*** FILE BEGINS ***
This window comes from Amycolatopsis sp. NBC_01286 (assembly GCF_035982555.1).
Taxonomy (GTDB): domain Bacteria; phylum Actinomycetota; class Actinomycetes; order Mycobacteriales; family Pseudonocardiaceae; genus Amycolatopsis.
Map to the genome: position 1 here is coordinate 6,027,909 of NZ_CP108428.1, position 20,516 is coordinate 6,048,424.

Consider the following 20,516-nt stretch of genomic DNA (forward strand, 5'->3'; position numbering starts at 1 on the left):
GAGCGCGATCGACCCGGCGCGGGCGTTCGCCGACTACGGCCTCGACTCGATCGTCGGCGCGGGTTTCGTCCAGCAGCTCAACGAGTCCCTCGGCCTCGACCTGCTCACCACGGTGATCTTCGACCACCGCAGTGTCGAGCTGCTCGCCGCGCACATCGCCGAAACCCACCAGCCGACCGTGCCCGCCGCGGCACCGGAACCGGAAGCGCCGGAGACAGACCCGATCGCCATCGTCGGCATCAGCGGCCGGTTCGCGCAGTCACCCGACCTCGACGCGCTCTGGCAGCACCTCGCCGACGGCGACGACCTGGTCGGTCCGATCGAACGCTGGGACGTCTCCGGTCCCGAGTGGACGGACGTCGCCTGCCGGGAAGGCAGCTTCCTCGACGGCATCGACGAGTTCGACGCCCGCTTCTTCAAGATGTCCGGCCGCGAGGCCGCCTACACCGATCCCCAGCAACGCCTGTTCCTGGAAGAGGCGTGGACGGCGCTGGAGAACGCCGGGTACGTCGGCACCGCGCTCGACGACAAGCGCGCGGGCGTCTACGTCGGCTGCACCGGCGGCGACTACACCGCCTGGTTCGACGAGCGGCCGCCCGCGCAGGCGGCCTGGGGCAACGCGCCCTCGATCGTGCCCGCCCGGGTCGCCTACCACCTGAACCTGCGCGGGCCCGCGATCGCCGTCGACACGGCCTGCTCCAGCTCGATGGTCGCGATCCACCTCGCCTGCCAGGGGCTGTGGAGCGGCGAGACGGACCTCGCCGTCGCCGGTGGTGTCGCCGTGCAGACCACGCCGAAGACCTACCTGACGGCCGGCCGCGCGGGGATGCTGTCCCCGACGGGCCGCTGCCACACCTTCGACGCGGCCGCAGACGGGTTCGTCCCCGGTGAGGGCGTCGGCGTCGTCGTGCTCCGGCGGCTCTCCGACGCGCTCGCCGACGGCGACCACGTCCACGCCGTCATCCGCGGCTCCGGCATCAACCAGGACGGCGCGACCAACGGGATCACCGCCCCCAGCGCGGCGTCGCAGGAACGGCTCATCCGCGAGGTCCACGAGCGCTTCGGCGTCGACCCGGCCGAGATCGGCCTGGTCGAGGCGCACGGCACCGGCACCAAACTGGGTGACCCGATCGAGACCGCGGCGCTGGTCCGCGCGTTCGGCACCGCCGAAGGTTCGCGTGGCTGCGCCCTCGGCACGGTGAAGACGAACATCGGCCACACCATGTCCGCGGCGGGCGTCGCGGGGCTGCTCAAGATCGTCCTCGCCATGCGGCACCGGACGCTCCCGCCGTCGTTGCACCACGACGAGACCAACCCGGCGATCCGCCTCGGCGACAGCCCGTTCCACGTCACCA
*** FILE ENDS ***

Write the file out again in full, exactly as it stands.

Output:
This window comes from Amycolatopsis sp. NBC_01286 (assembly GCF_035982555.1).
Taxonomy (GTDB): domain Bacteria; phylum Actinomycetota; class Actinomycetes; order Mycobacteriales; family Pseudonocardiaceae; genus Amycolatopsis.
Map to the genome: position 1 here is coordinate 6,027,909 of NZ_CP108428.1, position 20,516 is coordinate 6,048,424.

Consider the following 20,516-nt stretch of genomic DNA (forward strand, 5'->3'; position numbering starts at 1 on the left):
GAGCGCGATCGACCCGGCGCGGGCGTTCGCCGACTACGGCCTCGACTCGATCGTCGGCGCGGGTTTCGTCCAGCAGCTCAACGAGTCCCTCGGCCTCGACCTGCTCACCACGGTGATCTTCGACCACCGCAGTGTCGAGCTGCTCGCCGCGCACATCGCCGAAACCCACCAGCCGACCGTGCCCGCCGCGGCACCGGAACCGGAAGCGCCGGAGACAGACCCGATCGCCATCGTCGGCATCAGCGGCCGGTTCGCGCAGTCACCCGACCTCGACGCGCTCTGGCAGCACCTCGCCGACGGCGACGACCTGGTCGGTCCGATCGAACGCTGGGACGTCTCCGGTCCCGAGTGGACGGACGTCGCCTGCCGGGAAGGCAGCTTCCTCGACGGCATCGACGAGTTCGACGCCCGCTTCTTCAAGATGTCCGGCCGCGAGGCCGCCTACACCGATCCCCAGCAACGCCTGTTCCTGGAAGAGGCGTGGACGGCGCTGGAGAACGCCGGGTACGTCGGCACCGCGCTCGACGACAAGCGCGCGGGCGTCTACGTCGGCTGCACCGGCGGCGACTACACCGCCTGGTTCGACGAGCGGCCGCCCGCGCAGGCGGCCTGGGGCAACGCGCCCTCGATCGTGCCCGCCCGGGTCGCCTACCACCTGAACCTGCGCGGGCCCGCGATCGCCGTCGACACGGCCTGCTCCAGCTCGATGGTCGCGATCCACCTCGCCTGCCAGGGGCTGTGGAGCGGCGAGACGGACCTCGCCGTCGCCGGTGGTGTCGCCGTGCAGACCACGCCGAAGACCTACCTGACGGCCGGCCGCGCGGGGATGCTGTCCCCGACGGGCCGCTGCCACACCTTCGACGCGGCCGCAGACGGGTTCGTCCCCGGTGAGGGCGTCGGCGTCGTCGTGCTCCGGCGGCTCTCCGACGCGCTCGCCGACGGCGACCACGTCCACGCCGTCATCCGCGGCTCCGGCATCAACCAGGACGGCGCGACCAACGGGATCACCGCCCCCAGCGCGGCGTCGCAGGAACGGCTCATCCGCGAGGTCCACGAGCGCTTCGGCGTCGACCCGGCCGAGATCGGCCTGGTCGAGGCGCACGGCACCGGCACCAAACTGGGTGACCCGATCGAGACCGCGGCGCTGGTCCGCGCGTTCGGCACCGCCGAAGGTTCGCGTGGCTGCGCCCTCGGCACGGTGAAGACGAACATCGGCCACACCATGTCCGCGGCGGGCGTCGCGGGGCTGCTCAAGATCGTCCTCGCCATGCGGCACCGGACGCTCCCGCCGTCGTTGCACCACGACGAGACCAACCCGGCGATCCGCCTCGGCGACAGCCCGTTCCACGTCACCA